Japanese American National museum:
Post-screening discussion and q&A with professor tetsuden kashima
Posted on January 9th, 2018
Excerpt from Rafu Shimpo:
‘A Bitter Legacy’ to be Screened at Music Hall
Posted On OCTOBER 21, 2016
BEVERLY HILLS — Filmmaker Claudia Katayanagi will show her recent award-winning feature documentary “A Bitter Legacy” on Sunday, Oct. 23, at 12 p.m. at Laemmle Theaters’ Music Hall, 9036 Wilshire Blvd. in Beverly Hills, as part of the L.A. Femme International Film Festival.
Setting the stage within the incarceration camps for Japanese Americans during World War II, this film looks at the almost secret “citizen isolation centers,” now considered to be precursors to Guantanamo.
Moab Citizen Isolation Center in Utah opened after the notorious Manzanar “riot” on Dec. 10, 1942 to isolate dissidents from the rest of the camp population. The security director of this institution, Francis Frederick, imposed harsh restrictions on the inmates. Directors of the nine other concentration camps sent their “troublemakers” to this camp.
Leupp Isolation Center in Arizona opened on April 27, 1943, after Moab became overpopulated. This was a high-security prison where guards outnumbered the prisoners four to one.
After refusing to sign the loyalty oath imposed on Japanese American incarcerees in 1943, many men from Block 42 at Tule Lake in Northern California were removed and isolated to Camp Tule Lake, about 16 miles northwest of the main segregation center. In the film, Jim and Mori Tanimoto tell of their Camp Tule Lake experience.
Katayanagi’s father’s family, based in the Bay Area, was incarcerated first at the Tanforan Assembly Center and then Topaz, Utah. Her mother’s family, based in Sacramento, was sent to the Walerga Assembly Center and then to Tule Lake. When that camp became a segregation center for “disloyals,” the family went to Topaz and then Amache in Colorado.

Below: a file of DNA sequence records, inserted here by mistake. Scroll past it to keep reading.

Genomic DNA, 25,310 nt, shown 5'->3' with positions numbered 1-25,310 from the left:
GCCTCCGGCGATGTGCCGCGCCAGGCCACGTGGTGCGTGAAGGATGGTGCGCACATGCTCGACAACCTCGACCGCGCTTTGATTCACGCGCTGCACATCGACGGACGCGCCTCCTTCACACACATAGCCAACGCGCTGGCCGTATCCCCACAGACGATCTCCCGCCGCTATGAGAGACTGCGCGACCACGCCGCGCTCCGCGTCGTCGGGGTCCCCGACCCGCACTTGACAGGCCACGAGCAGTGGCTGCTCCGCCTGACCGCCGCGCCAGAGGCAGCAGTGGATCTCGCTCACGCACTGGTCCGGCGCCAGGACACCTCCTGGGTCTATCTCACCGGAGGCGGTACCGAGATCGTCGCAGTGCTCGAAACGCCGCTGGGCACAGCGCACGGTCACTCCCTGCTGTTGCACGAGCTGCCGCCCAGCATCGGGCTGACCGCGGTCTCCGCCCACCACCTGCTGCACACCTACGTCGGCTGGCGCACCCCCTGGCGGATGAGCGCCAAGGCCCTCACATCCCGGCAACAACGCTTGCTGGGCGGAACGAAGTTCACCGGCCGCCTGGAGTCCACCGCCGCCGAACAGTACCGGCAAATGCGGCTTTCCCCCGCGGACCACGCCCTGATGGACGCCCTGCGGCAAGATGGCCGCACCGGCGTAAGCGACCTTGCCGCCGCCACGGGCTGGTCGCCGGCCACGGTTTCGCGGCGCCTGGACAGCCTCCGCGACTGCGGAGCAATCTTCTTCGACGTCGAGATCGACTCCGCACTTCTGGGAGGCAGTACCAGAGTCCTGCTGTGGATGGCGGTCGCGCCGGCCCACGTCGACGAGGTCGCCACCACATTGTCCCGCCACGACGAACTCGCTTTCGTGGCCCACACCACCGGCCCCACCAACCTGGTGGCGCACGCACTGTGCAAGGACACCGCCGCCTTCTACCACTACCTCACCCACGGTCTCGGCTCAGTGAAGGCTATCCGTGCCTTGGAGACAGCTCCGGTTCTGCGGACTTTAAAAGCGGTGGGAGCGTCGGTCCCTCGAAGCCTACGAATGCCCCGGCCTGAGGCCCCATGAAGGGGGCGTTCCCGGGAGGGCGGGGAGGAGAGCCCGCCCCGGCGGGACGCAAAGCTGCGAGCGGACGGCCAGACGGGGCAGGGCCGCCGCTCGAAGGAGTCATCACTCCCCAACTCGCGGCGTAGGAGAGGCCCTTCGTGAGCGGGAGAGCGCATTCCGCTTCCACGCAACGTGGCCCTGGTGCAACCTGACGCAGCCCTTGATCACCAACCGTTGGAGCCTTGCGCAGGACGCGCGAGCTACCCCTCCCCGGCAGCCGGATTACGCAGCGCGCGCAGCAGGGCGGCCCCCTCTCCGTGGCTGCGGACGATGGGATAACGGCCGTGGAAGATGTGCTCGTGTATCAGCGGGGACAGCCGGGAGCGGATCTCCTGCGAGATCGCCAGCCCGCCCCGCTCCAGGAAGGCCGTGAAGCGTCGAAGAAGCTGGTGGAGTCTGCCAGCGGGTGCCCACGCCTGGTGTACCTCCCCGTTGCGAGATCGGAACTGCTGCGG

“Both sides of my family were pretty wealthy before World War II, having worked hard for so many years,” she said. “They had the respect of many in their community, many who were not Nikkei. But after the war, having lost everything, and having endured so much pain, they ‘didn’t want to talk about it.’ My six siblings and I simply accepted this for many years.
“I realized I’ve denied my Japanese heritage for a long time. By exploring this Nikkei history in these American concentration camps, I began to fully appreciate my cultural heritage and all that pain and indignation all the Nikkei families have suffered.
“More than five years after starting this film, having interviewed dozens of historians, scholars, former incarcerees, and having personally visited and filmed at many of the former confinement sites, I have a deeper understanding of the many issues that were affecting the Nikkei people now, as well as before, and during World War II.
“I hope I have created a film that communicates this deeper understanding of what was done to the Nikkei people here in this country, with a few connections of how these same issues are still occurring to people of other cultural heritages today, and what can be done to move this country and all of its people forward in a just, equitable manner.”